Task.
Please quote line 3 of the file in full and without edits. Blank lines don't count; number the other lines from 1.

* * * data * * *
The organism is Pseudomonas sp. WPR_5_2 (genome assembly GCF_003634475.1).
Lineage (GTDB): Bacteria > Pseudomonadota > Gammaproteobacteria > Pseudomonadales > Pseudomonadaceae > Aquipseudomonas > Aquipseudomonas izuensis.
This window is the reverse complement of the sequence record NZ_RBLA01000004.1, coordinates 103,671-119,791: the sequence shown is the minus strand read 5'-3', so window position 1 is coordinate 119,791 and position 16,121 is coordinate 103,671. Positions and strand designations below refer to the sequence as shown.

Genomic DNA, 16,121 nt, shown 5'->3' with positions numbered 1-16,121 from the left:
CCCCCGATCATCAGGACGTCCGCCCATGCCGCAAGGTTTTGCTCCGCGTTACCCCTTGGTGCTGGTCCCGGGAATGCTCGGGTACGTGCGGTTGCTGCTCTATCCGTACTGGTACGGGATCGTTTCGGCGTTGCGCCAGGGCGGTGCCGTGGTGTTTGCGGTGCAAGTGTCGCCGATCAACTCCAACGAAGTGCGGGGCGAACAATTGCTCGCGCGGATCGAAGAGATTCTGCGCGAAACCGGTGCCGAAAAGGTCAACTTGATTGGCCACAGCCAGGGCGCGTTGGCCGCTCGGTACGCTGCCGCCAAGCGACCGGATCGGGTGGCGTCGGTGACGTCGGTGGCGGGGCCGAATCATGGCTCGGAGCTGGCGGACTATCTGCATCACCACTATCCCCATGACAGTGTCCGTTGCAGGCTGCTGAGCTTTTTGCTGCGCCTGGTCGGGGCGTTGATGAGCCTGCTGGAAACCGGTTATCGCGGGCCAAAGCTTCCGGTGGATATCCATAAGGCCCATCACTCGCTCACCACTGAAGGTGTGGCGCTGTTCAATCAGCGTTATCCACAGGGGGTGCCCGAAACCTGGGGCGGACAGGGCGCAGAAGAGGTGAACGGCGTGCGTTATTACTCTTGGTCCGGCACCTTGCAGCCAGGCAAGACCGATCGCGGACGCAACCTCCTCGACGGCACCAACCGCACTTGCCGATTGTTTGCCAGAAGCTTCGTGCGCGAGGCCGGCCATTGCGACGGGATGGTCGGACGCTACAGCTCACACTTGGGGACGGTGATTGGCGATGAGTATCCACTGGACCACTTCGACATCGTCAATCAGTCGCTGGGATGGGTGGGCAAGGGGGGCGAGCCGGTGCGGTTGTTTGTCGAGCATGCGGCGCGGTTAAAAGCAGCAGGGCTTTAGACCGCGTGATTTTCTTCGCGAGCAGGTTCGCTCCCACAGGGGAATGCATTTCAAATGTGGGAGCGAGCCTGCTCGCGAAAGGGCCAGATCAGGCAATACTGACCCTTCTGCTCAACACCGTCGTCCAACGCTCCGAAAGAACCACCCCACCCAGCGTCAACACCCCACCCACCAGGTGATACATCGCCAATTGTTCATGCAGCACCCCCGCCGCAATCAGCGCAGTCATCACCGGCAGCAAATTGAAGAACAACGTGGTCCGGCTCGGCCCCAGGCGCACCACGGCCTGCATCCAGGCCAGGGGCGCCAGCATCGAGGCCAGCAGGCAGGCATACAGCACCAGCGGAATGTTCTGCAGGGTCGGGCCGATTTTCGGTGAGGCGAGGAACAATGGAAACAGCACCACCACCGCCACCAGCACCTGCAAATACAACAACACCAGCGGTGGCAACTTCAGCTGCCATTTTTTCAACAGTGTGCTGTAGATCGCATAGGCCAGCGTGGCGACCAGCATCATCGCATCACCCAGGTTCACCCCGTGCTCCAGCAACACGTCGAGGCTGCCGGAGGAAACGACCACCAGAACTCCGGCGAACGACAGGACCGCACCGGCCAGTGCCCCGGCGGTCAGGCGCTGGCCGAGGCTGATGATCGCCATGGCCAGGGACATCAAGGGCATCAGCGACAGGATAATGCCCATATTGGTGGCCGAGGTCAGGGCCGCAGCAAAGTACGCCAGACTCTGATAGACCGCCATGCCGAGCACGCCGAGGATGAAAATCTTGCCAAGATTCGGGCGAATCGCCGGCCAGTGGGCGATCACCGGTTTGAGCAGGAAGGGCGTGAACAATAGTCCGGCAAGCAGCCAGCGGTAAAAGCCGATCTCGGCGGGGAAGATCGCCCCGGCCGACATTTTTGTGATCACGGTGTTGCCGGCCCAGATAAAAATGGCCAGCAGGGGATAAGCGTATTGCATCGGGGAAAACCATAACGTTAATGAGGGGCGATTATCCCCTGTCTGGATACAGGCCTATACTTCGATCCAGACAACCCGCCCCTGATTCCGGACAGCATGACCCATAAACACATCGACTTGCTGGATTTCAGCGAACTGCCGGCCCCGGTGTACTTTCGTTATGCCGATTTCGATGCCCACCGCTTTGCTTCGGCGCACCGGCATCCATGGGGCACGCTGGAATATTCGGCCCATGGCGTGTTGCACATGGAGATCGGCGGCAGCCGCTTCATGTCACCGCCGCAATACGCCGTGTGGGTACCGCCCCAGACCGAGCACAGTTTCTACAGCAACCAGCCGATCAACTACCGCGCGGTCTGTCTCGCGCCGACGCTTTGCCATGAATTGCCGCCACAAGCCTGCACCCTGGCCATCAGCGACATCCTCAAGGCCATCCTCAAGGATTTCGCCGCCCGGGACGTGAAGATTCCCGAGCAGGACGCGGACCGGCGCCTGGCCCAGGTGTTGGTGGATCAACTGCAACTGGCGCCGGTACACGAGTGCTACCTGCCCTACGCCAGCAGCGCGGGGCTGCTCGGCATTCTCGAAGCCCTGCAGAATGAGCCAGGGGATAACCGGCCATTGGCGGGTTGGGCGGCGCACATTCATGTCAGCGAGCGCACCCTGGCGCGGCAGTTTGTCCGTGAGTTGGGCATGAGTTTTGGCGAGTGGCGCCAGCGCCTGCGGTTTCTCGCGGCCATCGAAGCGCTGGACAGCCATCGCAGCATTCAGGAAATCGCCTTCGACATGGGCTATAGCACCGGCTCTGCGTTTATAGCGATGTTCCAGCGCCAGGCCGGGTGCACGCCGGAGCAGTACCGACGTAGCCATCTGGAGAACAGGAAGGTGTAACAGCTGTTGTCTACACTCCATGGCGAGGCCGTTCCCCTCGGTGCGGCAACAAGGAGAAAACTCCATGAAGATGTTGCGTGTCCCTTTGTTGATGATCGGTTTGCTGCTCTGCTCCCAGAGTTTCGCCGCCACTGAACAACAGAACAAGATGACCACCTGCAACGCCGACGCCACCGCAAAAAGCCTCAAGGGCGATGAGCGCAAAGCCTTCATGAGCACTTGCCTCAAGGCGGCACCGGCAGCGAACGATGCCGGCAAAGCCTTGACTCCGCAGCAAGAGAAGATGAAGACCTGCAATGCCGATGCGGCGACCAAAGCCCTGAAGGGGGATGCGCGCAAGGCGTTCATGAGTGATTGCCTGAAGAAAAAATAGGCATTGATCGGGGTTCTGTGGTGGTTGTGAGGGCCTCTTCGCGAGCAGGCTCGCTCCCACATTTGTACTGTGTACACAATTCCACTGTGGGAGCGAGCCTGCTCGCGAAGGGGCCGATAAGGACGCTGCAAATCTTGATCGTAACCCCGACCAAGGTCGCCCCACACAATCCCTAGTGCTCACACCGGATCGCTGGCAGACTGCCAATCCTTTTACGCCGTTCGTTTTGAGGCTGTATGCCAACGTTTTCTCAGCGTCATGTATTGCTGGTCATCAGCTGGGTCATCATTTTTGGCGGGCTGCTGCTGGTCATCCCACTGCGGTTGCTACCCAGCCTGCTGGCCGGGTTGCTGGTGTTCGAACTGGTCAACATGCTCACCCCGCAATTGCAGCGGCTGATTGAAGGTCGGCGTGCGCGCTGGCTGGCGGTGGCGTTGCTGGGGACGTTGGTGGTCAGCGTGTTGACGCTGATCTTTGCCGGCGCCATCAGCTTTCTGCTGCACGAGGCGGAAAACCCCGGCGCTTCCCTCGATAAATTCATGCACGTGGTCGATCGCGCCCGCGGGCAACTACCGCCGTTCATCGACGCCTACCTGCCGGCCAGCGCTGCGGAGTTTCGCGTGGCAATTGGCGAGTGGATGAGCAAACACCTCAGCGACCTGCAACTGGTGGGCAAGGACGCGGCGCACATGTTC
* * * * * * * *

This window is the reverse complement of the sequence record NZ_RBLA01000004.1, coordinates 103,671-119,791: the sequence shown is the minus strand read 5'-3', so window position 1 is coordinate 119,791 and position 16,121 is coordinate 103,671. Positions and strand designations below refer to the sequence as shown.